Bradley's heart and Bush's IQ open up contest

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JUST AS the battlelines for next year's American presidential elections seemed to be crystallising, with one establishment candidate pitted against one strong challenger in either main party, there is suddenly all to play for.

At the start of a week that will see Republicans and Democrats back in the debating studio, a battery of issues - from Bill Bradley's undeclared heart problem to George W Bush's suspect brainpower, from the fate of a boy from Cuba to the right of homosexuals to serve in the US military - has injected a set of imponderables into the political equation.

Most is at stake for Mr Bush, whose performance in the two most recent debates has been rated even by supporters as "disappointing". Mr Bush's discomfort under even relatively mild questioning and his lack of spontaneity have allowed murmured doubts about his intellect to become dangerously open ridicule.

Mr Bush's academic record is not of the best; he averaged C grades at Yale. But his team insists that leadership is not in the small print of specifics, but in overall vision and command. Yet when a New Hampshire newspaper endorsed one of his rivals, Steve Forbes, and described Mr Bush as an "empty suit", that too hit home.

An equally serious, but quite different, uncertainty has entered the Democratic race, after Vice-President Al Gore's single challenger, Bill Bradley, cut short his campaigning on the west coast and owned up to a hitherto unsuspected irregular heartbeat. He and his team swiftly produced medical reports and a succession of cardiologists to stress that 2 million Americans had the same problem and led normal lives. And Mr Bradley was back campaigning in Florida yesterday, laughing off the scare as the result of forgetting to take his pills.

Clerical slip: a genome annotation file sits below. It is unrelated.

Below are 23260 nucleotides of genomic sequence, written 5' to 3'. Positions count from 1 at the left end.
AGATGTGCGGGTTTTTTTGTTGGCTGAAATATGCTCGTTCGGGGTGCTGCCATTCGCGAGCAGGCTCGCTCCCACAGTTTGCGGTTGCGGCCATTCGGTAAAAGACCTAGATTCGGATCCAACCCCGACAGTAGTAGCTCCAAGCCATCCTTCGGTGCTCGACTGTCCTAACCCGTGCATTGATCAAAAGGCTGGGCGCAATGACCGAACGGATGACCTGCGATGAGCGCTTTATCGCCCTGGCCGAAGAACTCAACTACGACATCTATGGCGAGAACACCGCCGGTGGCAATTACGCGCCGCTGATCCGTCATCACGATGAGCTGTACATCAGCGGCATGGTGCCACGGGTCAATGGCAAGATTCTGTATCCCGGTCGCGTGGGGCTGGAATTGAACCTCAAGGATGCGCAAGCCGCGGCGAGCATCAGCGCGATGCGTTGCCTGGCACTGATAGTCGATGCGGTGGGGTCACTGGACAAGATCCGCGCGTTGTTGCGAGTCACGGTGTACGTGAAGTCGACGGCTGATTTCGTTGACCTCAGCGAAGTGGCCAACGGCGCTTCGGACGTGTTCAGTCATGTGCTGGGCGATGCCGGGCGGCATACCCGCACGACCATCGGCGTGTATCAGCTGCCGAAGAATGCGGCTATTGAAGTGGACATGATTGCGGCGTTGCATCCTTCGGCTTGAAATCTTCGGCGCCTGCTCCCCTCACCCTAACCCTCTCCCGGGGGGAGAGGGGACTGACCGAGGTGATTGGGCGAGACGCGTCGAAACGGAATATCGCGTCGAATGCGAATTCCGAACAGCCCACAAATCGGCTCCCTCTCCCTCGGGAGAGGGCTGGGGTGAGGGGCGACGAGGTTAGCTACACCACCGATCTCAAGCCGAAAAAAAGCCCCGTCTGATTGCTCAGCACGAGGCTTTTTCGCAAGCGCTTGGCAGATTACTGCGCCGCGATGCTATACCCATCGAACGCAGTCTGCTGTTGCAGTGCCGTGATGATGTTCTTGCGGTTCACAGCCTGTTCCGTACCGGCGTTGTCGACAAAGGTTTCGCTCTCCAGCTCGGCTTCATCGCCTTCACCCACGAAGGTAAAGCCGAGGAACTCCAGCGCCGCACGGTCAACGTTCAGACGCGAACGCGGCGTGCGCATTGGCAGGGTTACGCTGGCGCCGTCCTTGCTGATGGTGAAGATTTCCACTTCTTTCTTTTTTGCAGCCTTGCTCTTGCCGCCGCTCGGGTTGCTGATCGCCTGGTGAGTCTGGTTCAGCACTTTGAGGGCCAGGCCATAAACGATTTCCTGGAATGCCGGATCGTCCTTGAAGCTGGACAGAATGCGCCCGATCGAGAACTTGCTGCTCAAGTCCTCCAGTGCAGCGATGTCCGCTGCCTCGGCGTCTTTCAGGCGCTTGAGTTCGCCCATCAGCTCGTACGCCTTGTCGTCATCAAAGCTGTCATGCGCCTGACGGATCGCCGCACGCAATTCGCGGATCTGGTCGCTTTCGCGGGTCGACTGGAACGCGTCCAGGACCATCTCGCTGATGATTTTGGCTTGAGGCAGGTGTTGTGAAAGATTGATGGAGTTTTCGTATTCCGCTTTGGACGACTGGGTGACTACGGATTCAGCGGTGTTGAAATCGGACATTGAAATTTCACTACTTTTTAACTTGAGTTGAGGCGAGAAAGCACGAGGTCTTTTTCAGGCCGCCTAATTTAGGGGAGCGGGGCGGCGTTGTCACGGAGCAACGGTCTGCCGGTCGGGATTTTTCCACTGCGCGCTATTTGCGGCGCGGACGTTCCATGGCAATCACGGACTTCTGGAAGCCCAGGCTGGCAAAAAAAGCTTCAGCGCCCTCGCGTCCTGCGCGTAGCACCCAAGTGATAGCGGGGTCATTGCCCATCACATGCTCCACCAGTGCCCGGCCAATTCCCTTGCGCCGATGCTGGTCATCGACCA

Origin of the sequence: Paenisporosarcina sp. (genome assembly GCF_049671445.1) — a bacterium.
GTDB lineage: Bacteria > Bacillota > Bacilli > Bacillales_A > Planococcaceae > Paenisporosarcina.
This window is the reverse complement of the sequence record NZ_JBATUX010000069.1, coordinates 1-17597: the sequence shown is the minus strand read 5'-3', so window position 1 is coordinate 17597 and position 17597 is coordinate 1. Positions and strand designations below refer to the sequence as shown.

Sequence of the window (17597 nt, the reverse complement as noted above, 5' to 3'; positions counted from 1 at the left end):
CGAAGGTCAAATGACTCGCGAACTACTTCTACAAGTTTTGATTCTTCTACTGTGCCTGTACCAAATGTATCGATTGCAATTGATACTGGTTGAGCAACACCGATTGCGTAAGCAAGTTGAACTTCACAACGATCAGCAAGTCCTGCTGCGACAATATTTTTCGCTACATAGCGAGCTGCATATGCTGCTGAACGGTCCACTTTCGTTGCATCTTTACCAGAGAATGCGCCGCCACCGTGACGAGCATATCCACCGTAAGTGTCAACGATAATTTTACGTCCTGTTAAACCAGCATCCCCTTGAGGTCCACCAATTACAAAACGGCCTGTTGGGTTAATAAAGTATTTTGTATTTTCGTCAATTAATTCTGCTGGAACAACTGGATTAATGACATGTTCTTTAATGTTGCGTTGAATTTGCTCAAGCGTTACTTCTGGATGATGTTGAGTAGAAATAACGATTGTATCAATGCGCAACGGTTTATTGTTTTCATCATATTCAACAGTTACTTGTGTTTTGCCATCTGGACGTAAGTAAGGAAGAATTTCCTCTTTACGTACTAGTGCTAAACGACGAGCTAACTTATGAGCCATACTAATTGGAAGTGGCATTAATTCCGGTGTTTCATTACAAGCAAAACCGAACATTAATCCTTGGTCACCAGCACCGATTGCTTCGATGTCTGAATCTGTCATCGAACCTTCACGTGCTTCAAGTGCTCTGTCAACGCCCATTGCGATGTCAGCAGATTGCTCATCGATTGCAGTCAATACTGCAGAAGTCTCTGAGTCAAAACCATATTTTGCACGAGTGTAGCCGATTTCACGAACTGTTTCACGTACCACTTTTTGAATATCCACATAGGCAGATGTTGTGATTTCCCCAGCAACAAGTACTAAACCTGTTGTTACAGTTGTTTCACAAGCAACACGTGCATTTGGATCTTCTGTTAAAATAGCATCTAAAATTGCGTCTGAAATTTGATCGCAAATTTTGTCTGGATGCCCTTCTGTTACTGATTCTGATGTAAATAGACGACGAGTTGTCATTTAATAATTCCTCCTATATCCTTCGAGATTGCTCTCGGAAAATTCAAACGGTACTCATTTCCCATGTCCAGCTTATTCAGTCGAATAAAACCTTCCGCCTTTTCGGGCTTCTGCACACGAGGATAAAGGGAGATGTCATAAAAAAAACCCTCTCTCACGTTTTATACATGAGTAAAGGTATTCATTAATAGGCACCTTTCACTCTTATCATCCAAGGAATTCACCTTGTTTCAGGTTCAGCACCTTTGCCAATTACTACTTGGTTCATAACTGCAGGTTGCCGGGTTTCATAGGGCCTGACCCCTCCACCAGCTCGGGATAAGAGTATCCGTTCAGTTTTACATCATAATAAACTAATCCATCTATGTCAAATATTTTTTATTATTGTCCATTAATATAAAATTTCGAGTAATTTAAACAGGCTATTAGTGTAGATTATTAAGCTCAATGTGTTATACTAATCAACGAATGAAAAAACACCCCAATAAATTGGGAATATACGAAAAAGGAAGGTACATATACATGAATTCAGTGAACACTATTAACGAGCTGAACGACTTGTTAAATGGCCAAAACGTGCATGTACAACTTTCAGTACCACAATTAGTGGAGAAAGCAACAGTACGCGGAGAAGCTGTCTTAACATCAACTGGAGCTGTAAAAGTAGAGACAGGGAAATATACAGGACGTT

But the weekend illustrated how quickly not just the fortunes of candidates can change, but the political context of the campaign also. Two issues, the fate of the six-year-old Cuban boy rescued off Miami on Thanksgiving Day, and the conviction of a serviceman for murdering a gay colleague as he slept, are testing the political acumen and sensitivity of the candidates.

The "gays in the military" issue was reopened by Hillary Clinton who said bluntly that the "don't ask, don't tell" policy set by her husband had not worked. Mr Gore, who is courting votes in the conservative south, has not yet pronounced on the question. Mr Bradley has said from the start that he supports the right of homosexuals to serve in the military. Mr Bush, also with an eye to the southern vote, has refused to meet leaders of the main gay Republican group.

The dispute over the Cuban boy, however, is a political minefield where the votes of the Cuban exile community in Florida, if not the Hispanic vote elsewhere are at risk. Mr McCain pioneered what has become the standard candidates' line: give the boy's father a visa to come to Florida. The assumption is that the father will see the wonders of life in America and decide either to stay, or let his son stay, thereby depriving the Cuban leader, Fidel Castro, of a propaganda coup if the boy was returned.